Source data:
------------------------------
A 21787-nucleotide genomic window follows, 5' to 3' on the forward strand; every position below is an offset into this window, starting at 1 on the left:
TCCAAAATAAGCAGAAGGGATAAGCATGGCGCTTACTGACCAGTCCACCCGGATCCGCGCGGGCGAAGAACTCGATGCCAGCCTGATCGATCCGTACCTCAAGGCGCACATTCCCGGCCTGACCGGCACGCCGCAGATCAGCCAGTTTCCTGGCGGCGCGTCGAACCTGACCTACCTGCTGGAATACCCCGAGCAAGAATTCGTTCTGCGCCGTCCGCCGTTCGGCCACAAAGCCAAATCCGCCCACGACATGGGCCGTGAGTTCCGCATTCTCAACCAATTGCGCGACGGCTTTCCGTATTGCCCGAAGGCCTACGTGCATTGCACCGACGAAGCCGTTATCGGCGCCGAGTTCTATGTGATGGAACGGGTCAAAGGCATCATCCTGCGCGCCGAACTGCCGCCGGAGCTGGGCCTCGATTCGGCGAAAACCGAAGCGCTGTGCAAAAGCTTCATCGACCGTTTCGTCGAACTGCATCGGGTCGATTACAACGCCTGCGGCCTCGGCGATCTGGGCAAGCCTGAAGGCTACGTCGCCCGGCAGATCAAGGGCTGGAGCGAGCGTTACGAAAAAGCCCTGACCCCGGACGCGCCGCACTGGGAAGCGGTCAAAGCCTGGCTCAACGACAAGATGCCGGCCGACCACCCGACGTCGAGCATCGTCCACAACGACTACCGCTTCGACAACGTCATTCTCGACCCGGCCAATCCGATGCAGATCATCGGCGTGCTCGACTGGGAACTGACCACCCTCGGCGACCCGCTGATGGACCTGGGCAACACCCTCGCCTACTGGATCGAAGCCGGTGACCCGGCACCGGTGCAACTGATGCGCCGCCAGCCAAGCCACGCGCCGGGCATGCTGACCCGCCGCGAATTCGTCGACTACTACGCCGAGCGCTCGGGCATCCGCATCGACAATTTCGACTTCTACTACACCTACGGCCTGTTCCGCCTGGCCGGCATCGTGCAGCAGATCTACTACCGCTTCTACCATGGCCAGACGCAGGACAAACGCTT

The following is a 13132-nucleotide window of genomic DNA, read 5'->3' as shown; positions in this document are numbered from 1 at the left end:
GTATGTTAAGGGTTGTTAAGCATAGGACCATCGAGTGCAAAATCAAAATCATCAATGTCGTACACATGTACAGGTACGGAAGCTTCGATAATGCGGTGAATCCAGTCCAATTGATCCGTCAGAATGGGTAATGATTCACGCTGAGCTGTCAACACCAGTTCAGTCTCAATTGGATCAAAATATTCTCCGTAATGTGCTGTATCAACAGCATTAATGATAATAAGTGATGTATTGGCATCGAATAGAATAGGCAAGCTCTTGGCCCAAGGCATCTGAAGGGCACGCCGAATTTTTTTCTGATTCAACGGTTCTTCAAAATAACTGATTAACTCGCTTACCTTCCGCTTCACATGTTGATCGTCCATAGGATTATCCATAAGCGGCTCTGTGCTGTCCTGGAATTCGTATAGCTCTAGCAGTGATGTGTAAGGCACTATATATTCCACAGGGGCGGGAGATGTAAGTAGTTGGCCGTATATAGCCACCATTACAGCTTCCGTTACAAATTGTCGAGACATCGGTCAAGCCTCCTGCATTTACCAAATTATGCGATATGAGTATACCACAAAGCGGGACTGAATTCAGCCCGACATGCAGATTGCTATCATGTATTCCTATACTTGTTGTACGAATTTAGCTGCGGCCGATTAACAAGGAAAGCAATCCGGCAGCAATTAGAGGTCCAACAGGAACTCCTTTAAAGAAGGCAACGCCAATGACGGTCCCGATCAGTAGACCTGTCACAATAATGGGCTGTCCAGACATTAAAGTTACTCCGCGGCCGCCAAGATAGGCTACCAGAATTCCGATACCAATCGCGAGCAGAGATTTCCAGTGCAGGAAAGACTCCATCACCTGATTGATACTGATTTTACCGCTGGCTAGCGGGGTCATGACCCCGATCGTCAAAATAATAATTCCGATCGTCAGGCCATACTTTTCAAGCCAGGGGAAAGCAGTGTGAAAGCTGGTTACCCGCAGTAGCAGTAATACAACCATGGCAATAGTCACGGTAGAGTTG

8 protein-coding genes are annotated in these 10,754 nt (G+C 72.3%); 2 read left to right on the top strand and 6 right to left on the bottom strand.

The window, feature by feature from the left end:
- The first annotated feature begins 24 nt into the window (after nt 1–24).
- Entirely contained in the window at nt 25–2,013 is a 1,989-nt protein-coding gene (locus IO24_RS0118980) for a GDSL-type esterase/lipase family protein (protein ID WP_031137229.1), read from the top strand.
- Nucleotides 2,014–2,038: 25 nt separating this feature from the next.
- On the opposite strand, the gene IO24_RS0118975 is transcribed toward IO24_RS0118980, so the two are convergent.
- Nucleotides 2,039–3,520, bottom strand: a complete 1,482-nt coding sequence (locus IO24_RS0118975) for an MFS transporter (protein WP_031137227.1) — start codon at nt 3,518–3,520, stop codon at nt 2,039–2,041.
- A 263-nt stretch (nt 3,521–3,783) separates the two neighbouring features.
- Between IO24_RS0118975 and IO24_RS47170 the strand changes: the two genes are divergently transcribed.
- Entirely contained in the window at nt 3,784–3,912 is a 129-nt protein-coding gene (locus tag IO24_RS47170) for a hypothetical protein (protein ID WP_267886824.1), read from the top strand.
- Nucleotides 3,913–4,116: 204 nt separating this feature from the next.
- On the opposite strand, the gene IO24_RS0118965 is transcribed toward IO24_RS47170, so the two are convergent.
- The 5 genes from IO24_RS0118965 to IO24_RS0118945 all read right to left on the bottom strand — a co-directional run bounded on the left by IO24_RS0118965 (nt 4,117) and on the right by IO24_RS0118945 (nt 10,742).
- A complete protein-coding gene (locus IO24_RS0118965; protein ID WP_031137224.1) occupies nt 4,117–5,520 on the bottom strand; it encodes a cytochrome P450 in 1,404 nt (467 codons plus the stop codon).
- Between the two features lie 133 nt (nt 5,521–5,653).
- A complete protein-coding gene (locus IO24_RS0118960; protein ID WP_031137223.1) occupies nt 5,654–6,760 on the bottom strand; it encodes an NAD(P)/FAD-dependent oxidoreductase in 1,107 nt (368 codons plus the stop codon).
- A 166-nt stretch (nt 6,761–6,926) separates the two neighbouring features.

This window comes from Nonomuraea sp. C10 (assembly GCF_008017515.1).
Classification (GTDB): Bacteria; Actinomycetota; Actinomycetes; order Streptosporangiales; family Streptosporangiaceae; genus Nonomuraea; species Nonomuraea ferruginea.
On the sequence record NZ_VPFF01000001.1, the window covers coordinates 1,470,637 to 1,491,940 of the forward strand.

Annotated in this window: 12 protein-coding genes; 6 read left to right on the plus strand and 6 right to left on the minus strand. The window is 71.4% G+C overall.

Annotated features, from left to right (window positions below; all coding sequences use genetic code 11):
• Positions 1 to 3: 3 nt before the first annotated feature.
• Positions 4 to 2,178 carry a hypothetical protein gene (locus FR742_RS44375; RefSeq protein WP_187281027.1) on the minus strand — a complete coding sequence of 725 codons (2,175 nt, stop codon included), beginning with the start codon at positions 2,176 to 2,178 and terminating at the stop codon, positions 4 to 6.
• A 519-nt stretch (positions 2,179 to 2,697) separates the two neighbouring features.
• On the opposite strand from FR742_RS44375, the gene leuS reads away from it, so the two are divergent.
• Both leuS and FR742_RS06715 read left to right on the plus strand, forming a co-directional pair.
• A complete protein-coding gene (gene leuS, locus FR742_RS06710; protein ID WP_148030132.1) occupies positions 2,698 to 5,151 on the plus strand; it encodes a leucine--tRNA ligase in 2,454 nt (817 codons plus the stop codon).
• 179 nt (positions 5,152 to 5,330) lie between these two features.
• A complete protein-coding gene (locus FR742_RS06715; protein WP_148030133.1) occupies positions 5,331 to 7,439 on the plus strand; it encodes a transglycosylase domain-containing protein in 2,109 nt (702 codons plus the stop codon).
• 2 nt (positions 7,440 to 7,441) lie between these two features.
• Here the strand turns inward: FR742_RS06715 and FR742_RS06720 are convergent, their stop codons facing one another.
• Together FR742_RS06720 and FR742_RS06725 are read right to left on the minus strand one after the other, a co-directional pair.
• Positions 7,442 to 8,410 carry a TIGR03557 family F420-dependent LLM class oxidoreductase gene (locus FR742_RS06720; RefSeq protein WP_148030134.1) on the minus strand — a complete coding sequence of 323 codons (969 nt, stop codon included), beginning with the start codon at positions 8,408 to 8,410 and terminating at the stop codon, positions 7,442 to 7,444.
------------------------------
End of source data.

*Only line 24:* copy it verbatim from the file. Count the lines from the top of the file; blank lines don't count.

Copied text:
On the sequence record NZ_VPFF01000001.1, the window covers coordinates 1,470,637 to 1,491,940 of the forward strand.